Why Do Air Traffic Controllers Retire at Age 56?
Air traffic controllers must retire at age 56 because there is a greater risk of memory or hearing loss, a lack of attentiveness, and things like reduced eyesight in individuals as they age.
That said, the 56-year age limit is for people actively controlling traffic. If a 56-year-old air traffic control worker isn’t ready to retire, there are other positions they can transition to, such as management or desk jobs.
Will Air Traffic Controllers Become Obsolete?
Air traffic controllers, in the way we now know them, will someday become obsolete, but they won’t entirely disappear. There are facets of the job that require human intelligence to make decisions that machines are not ready to grasp.
However, many aspects of the airline industry and air traffic control will increasingly become facilitated by newer, more efficient equipment. For instance, airports will eventually upgrade the radar systems to more efficient technologies, and robots will also fill some roles humans used to manage.
There will still be nuanced decisions that require human intellect and interpretation that machines can’t yet facilitate. But there will likely be far fewer humans needed to do all the functions that air traffic controllers do today.
Why Are Air Traffic Controllers Paid So Much?
Air traffic controllers are paid relatively well. In the U.S., many air traffic controllers take home six-figure salaries. There is a good reason for this.
The prime reason is that it’s a stressful job with a lot of responsibility. Air traffic controllers constantly make decisions that affect the safety of airplane crews and their passengers.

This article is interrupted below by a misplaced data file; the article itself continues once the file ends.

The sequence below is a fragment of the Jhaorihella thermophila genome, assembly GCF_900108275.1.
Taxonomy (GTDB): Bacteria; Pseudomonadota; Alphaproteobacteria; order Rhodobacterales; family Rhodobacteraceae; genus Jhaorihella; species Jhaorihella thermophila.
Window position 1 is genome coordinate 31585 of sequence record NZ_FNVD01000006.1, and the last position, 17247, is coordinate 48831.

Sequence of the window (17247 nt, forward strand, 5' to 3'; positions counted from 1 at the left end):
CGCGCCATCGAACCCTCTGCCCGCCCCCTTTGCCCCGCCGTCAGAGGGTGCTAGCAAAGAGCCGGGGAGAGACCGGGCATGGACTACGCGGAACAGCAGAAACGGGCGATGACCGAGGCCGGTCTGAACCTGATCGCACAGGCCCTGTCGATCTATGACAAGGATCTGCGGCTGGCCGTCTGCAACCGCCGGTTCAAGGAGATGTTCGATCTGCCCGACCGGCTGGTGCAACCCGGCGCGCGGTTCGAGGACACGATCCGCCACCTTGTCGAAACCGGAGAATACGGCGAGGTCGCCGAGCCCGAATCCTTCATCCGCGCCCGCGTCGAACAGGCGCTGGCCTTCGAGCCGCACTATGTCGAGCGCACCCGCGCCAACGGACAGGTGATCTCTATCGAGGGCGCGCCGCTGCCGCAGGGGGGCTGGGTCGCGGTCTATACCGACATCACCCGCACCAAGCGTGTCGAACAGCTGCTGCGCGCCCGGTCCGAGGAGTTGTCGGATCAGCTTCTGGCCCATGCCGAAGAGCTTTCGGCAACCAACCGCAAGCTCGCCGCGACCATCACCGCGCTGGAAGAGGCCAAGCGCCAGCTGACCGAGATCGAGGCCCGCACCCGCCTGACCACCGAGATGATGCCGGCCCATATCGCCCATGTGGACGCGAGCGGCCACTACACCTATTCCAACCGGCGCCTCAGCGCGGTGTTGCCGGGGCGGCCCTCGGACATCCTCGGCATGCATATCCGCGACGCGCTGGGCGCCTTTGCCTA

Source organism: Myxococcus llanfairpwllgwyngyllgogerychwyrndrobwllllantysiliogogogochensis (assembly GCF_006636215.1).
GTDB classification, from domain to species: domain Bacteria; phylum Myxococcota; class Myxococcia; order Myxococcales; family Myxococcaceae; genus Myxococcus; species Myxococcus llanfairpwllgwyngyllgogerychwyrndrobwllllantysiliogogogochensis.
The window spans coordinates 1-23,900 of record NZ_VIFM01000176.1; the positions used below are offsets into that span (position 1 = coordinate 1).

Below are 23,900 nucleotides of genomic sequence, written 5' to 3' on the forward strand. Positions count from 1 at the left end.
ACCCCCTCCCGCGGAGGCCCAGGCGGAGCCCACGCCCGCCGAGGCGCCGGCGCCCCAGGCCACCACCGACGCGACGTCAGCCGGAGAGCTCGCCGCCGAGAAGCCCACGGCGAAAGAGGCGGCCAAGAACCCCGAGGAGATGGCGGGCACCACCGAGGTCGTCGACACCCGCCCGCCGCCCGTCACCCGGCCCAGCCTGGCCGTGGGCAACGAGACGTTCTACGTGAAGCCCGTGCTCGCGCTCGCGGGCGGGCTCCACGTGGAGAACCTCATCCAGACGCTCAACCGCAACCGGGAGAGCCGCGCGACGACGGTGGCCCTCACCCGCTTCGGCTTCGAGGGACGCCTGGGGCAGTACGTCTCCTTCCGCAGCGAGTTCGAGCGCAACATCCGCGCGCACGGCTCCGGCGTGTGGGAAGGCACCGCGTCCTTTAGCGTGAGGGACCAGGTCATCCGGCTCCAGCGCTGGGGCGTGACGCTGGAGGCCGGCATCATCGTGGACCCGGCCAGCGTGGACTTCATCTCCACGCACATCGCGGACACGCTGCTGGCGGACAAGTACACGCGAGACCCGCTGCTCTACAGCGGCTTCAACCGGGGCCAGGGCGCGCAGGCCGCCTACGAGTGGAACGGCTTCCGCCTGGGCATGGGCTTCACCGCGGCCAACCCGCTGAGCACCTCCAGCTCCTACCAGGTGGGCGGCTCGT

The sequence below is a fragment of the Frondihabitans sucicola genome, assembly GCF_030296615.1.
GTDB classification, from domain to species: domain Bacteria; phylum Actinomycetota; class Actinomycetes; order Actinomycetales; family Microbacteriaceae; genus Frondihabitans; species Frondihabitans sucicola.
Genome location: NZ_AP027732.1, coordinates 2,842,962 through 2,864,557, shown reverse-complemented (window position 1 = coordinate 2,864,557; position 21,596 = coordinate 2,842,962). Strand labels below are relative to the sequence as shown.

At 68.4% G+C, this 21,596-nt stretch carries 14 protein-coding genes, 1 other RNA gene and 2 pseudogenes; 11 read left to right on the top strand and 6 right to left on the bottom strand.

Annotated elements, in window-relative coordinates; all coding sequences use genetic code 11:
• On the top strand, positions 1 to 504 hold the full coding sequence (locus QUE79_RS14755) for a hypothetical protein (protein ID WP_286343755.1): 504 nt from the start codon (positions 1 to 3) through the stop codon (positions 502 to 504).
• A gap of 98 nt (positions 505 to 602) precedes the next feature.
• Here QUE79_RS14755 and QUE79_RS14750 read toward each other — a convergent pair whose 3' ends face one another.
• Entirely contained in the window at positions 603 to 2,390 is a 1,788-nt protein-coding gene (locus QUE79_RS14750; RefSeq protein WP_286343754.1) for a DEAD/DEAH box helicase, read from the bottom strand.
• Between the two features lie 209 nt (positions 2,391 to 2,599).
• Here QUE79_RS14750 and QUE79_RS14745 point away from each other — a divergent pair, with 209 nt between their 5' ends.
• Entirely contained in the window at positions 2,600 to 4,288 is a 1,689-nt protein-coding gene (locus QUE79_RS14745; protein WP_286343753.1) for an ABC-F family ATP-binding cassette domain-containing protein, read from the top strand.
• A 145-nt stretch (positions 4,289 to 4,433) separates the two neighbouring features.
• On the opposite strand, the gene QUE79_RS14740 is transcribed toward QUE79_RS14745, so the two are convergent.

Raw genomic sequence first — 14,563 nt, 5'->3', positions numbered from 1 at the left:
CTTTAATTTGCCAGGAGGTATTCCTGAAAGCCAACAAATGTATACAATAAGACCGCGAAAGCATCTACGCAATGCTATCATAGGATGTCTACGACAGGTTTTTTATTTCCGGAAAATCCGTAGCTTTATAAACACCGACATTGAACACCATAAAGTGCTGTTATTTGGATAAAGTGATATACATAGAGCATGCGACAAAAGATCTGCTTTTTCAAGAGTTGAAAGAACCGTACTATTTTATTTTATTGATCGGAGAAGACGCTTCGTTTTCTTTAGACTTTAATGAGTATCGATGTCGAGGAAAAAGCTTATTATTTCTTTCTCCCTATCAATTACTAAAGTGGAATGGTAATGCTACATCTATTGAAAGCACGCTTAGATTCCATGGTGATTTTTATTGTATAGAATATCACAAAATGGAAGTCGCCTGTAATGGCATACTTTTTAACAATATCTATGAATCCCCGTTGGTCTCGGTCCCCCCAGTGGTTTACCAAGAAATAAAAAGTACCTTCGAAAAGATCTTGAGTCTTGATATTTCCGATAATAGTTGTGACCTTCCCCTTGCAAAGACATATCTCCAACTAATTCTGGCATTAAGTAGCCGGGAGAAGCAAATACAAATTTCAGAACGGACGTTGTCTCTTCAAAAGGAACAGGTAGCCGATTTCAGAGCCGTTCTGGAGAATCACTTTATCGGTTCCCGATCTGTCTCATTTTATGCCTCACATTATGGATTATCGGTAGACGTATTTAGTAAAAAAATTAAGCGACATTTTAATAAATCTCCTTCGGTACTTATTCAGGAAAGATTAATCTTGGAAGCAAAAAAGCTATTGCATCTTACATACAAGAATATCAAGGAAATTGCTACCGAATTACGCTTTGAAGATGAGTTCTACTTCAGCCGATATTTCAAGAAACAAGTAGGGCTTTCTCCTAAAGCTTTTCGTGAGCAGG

We’re not talking minimal decisions here. Many are literally life-and-death decisions. A lot of training goes into becoming an air traffic controller. Much of it revolves around critical decision-making, and safety is always at the job’s core.
In addition to the stress of the job, air traffic controllers also frequently work a varied schedule that can see them working nights, weekends, and holidays.
Where Can You Keep Tabs on the French Air Traffic Controllers Strike?
French air traffic controllers were unhappy with their working conditions, wages, and prospects in the field. Those are all things that needed addressing. The staged strikes appear to have made it clear to the supervisory board how critical their jobs are and why improved working conditions need to be met.
These strikes have been a significant disruptor to world travelers, particularly across Europe. As they continue in other parts of Europe, and potentially get lengthier, they will have a tremendous impact on travel that could have greater global implications.
So, where do you keep tabs on the French air traffic controllers’ strike and others? Aside from learning all about it here, the best daily updates come from respected European news outlets. Some of the most reliable sources include the Euronews travel section, the BBC, Reuters, and Airport Technology, an airline industry news outlet.